Jan 31, 2022 • January 31, 2022
Sung in the witty, clever recent English translation by Jeremy Sams (also used in the recent Met production), the production retains the visual charm of the Belle Epoque but with dialogue and song texts suitable for today’s sensibility.
The sets and costumes come from Utah Opera and breathe the spirit of the story’s Parisian setting from roughly a century ago, a glittering time for the French capital. With a large chorus, complete with dancing grisettes, excellent supporting music provided by the Calgary Philharmonic, and capable singing throughout, the production itself is the most compelling reason to take in this show.
Dancing is a crucial component of period operetta, and nowhere more so than in this operetta, which contains not only numerous waltzes but also faux-Slavic folk dances and, especially, cabaret-style dances associated with the Moulin Rouge — or, in this case, the cafe Chez Maxim. All these dances were idiomatically and impressively rendered by corps de ballet consisting of eight dancers with dance choreography by Yukichi Hattori. Folded into all this was a good deal of dancing by the Calgary Opera Chorus, which acquitted itself exceptionally well vocally and in the dancing. Both the folk dances and the cabaret numbers were excellent, capturing the spirit of the dramatic moment.
Canadian conductor Tania Miller led the performance with a sure hand, steering a clean line between sentiment and sentimentality. Under her leadership, the CPO sounded refined or peppy as the music requires, with the singers never overpowered. The stage action by Omer Ben Seadia was clever and included many amusing touches and happily without recourse to gratuitous slapstick. Together with an especially fine concluding act, there was much to enjoy in the comedy of the pavilion scene and the finale of act one.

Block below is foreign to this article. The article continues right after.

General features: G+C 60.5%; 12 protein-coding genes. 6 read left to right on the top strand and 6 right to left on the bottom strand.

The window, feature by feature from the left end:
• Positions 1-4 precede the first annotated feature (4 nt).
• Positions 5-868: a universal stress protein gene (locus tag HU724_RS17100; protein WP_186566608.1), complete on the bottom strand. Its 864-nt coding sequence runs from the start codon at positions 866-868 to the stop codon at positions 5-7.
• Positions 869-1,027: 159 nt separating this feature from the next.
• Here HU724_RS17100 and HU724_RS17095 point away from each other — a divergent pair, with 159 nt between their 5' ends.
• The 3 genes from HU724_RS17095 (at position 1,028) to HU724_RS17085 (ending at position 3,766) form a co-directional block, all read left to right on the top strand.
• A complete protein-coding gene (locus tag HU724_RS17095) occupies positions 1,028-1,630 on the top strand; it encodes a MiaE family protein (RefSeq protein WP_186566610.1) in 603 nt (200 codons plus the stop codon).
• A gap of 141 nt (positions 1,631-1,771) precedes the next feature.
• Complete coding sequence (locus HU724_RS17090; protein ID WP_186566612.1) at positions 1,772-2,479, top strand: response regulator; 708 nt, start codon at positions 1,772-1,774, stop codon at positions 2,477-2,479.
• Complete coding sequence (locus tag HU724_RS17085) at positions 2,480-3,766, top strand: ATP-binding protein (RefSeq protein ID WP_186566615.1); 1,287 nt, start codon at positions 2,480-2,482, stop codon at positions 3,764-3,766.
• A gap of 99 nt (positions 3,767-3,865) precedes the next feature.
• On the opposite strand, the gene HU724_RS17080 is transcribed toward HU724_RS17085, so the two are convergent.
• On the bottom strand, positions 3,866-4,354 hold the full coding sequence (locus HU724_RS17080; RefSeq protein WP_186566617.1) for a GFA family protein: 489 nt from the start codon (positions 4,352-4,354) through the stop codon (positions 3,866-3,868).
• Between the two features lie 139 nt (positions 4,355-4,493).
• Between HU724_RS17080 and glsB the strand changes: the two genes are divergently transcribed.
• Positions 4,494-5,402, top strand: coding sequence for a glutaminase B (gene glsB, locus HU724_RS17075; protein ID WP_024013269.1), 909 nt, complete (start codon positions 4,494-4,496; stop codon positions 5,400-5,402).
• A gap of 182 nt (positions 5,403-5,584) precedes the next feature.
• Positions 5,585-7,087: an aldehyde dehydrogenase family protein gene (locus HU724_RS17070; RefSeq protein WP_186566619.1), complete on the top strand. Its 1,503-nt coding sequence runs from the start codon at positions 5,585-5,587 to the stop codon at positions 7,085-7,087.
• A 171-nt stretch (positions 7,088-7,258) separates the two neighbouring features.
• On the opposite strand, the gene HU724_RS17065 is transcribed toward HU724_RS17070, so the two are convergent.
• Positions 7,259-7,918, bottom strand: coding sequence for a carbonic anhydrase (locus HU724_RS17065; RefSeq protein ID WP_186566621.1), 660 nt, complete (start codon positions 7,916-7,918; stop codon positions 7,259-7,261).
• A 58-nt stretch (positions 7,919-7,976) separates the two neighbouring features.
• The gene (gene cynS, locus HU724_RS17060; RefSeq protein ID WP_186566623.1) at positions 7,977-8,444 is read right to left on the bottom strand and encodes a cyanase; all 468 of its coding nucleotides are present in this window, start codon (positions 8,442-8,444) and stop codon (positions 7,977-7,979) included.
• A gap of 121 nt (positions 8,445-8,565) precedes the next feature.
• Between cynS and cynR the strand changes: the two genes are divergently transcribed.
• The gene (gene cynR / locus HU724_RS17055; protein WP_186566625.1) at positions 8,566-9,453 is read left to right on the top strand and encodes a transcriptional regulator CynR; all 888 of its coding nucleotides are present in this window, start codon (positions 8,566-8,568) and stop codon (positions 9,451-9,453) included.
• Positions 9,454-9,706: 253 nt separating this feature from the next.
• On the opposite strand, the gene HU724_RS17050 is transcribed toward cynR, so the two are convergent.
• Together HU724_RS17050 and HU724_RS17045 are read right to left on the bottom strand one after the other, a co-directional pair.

The cast was headed by Canadian soprano Aviva Fortunata, last heard in Calgary in the title role in Norma. Vocally she brought to the title role of The Merry Widow the presence and vividness of a lead soprano, most particularly in her Vilja Lied in the second act, the vocal highlight of the production. Throughout, there was excellent chemistry between her and Count Danilo, the man she is determined to have say to her the three magic words necessary for marriage. Comfortable in a comic role, she presented a slightly more earthy version of The Merry Widow than one customarily encounters, a reminder that the Widow has been “of the nobility” for only a very short time.
The production’s Danilo is Calgary native Andrew Love, familiar to Calgarians during his time with the McPhee Artist Development program and in his previous performances with the company in Everest and the previous production of Filumena. Love typically sings both opera and Broadway, and his high baritone was just right for the role, as was his comic timing.
One of the most difficult roles to cast well is that of Camille de Rosillon. Fortunately, the production features Colin Ainsworth in this role, surely one of Canada’s finest lyric tenors. In all the various scenes with Valencienne, and especially the pavilion scene, Ainsworth provided all the eloquent tenor lyricism one could wish. His romantic partner Jacqueline Woodley matched him very well in both vocal and dramatic terms, even to the can-can in the final act.
Hugh Russell milked his comic role as Baron Zeta and was well supported by his sidekick Devon Dubnyk as Njegus who has some of the best lines in the show. The other supporting cast members all contributed appropriately to the fun and merriment in what was a well-balanced treatment of the comic action.
Anyone looking for an escape from a Calgary winter, or the blues brought on by the continuing battle with COVID-19, will find smiles, warm sentiment, and great music in this fine production of The Merry Widow.